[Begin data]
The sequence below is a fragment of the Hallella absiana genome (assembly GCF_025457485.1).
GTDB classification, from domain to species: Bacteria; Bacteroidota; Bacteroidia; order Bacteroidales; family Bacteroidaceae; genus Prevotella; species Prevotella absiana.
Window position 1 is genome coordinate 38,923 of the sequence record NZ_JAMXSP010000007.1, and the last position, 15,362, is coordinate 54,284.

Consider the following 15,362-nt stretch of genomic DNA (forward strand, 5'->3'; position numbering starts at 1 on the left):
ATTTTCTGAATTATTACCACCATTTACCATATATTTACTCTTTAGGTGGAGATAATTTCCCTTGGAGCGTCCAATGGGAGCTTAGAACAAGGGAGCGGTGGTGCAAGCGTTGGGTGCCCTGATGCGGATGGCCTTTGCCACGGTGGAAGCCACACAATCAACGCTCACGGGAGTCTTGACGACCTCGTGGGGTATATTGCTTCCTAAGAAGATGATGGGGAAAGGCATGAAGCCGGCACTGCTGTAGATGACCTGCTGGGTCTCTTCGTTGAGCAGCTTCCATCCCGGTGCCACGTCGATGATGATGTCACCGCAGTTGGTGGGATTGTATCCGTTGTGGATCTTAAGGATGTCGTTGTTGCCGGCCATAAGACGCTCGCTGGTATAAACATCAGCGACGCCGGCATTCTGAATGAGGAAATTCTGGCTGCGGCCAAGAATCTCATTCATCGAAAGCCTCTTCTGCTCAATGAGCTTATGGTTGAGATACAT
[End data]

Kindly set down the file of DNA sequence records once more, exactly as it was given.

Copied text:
The sequence below is a fragment of the Hallella absiana genome (assembly GCF_025457485.1).
GTDB classification, from domain to species: Bacteria; Bacteroidota; Bacteroidia; order Bacteroidales; family Bacteroidaceae; genus Prevotella; species Prevotella absiana.
Window position 1 is genome coordinate 38,923 of the sequence record NZ_JAMXSP010000007.1, and the last position, 15,362, is coordinate 54,284.

Consider the following 15,362-nt stretch of genomic DNA (forward strand, 5'->3'; position numbering starts at 1 on the left):
ATTTTCTGAATTATTACCACCATTTACCATATATTTACTCTTTAGGTGGAGATAATTTCCCTTGGAGCGTCCAATGGGAGCTTAGAACAAGGGAGCGGTGGTGCAAGCGTTGGGTGCCCTGATGCGGATGGCCTTTGCCACGGTGGAAGCCACACAATCAACGCTCACGGGAGTCTTGACGACCTCGTGGGGTATATTGCTTCCTAAGAAGATGATGGGGAAAGGCATGAAGCCGGCACTGCTGTAGATGACCTGCTGGGTCTCTTCGTTGAGCAGCTTCCATCCCGGTGCCACGTCGATGATGATGTCACCGCAGTTGGTGGGATTGTATCCGTTGTGGATCTTAAGGATGTCGTTGTTGCCGGCCATAAGACGCTCGCTGGTATAAACATCAGCGACGCCGGCATTCTGAATGAGGAAATTCTGGCTGCGGCCAAGAATCTCATTCATCGAAAGCCTCTTCTGCTCAATGAGCTTATGGTTGAGATACAT